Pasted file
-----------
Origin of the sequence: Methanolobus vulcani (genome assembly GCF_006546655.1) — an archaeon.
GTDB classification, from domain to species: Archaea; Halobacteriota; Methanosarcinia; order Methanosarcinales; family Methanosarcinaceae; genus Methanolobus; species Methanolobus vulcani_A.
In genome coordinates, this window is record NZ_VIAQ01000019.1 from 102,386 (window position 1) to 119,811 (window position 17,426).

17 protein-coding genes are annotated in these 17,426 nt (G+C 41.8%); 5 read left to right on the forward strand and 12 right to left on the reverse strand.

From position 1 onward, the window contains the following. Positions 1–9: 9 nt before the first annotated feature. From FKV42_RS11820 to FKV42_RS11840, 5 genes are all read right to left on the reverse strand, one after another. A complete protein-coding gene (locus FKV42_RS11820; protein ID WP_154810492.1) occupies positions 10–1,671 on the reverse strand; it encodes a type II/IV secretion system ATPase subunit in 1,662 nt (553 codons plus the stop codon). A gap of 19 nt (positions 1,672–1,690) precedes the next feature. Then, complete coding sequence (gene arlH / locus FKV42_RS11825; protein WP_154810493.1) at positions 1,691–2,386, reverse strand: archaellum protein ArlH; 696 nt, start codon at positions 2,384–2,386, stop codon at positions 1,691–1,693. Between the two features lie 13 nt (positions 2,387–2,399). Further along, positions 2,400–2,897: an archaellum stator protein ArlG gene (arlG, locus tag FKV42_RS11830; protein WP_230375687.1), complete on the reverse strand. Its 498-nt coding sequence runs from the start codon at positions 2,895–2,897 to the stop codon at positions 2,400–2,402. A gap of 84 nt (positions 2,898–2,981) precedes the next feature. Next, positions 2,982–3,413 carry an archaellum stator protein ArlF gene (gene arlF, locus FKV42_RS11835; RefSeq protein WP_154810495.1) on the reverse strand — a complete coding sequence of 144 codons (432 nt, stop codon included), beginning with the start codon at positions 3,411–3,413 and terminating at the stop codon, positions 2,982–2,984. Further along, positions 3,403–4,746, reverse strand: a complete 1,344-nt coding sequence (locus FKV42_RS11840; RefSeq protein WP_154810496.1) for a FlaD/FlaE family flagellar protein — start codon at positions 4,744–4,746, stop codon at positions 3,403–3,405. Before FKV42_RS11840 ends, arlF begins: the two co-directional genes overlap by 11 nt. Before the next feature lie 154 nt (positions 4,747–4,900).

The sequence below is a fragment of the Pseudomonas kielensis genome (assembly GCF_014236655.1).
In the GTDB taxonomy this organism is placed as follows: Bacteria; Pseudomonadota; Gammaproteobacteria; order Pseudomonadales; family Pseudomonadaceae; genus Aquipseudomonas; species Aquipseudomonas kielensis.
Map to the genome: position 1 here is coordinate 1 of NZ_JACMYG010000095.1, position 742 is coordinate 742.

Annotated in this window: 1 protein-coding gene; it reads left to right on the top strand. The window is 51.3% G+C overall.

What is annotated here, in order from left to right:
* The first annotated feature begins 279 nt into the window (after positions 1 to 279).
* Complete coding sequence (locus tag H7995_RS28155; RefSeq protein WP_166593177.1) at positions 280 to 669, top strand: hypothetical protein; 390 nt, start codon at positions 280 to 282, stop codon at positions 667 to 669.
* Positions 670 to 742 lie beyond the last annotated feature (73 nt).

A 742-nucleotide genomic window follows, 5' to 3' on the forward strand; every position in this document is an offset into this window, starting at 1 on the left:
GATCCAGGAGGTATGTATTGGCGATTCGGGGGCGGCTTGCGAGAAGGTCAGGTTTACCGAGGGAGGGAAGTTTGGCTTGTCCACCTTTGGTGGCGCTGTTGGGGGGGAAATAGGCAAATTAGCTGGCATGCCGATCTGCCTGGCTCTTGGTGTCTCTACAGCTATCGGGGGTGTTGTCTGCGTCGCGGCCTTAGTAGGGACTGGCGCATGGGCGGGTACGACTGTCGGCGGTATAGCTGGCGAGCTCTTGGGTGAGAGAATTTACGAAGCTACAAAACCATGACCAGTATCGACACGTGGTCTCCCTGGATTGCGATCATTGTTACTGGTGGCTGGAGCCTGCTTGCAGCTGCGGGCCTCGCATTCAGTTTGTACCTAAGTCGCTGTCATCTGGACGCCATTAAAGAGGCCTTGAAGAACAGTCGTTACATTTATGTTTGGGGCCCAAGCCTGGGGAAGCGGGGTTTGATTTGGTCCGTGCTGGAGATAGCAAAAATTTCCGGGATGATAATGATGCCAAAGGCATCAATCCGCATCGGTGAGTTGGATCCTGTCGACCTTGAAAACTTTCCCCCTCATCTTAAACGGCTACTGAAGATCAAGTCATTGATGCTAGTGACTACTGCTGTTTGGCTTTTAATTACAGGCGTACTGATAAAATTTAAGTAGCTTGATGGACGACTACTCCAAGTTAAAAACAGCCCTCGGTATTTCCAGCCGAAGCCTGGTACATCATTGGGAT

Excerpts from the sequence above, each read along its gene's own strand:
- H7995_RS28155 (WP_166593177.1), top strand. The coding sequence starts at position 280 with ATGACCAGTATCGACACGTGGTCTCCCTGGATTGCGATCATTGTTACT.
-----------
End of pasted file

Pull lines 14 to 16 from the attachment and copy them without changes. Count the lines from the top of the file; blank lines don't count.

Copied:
A 742-nucleotide genomic window follows, 5' to 3' on the forward strand; every position in this document is an offset into this window, starting at 1 on the left:
GATCCAGGAGGTATGTATTGGCGATTCGGGGGCGGCTTGCGAGAAGGTCAGGTTTACCGAGGGAGGGAAGTTTGGCTTGTCCACCTTTGGTGGCGCTGTTGGGGGGGAAATAGGCAAATTAGCTGGCATGCCGATCTGCCTGGCTCTTGGTGTCTCTACAGCTATCGGGGGTGTTGTCTGCGTCGCGGCCTTAGTAGGGACTGGCGCATGGGCGGGTACGACTGTCGGCGGTATAGCTGGCGAGCTCTTGGGTGAGAGAATTTACGAAGCTACAAAACCATGACCAGTATCGACACGTGGTCTCCCTGGATTGCGATCATTGTTACTGGTGGCTGGAGCCTGCTTGCAGCTGCGGGCCTCGCATTCAGTTTGTACCTAAGTCGCTGTCATCTGGACGCCATTAAAGAGGCCTTGAAGAACAGTCGTTACATTTATGTTTGGGGCCCAAGCCTGGGGAAGCGGGGTTTGATTTGGTCCGTGCTGGAGATAGCAAAAATTTCCGGGATGATAATGATGCCAAAGGCATCAATCCGCATCGGTGAGTTGGATCCTGTCGACCTTGAAAACTTTCCCCCTCATCTTAAACGGCTACTGAAGATCAAGTCATTGATGCTAGTGACTACTGCTGTTTGGCTTTTAATTACAGGCGTACTGATAAAATTTAAGTAGCTTGATGGACGACTACTCCAAGTTAAAAACAGCCCTCGGTATTTCCAGCCGAAGCCTGGTACATCATTGGGAT

Excerpts from the sequence above, each read along its gene's own strand: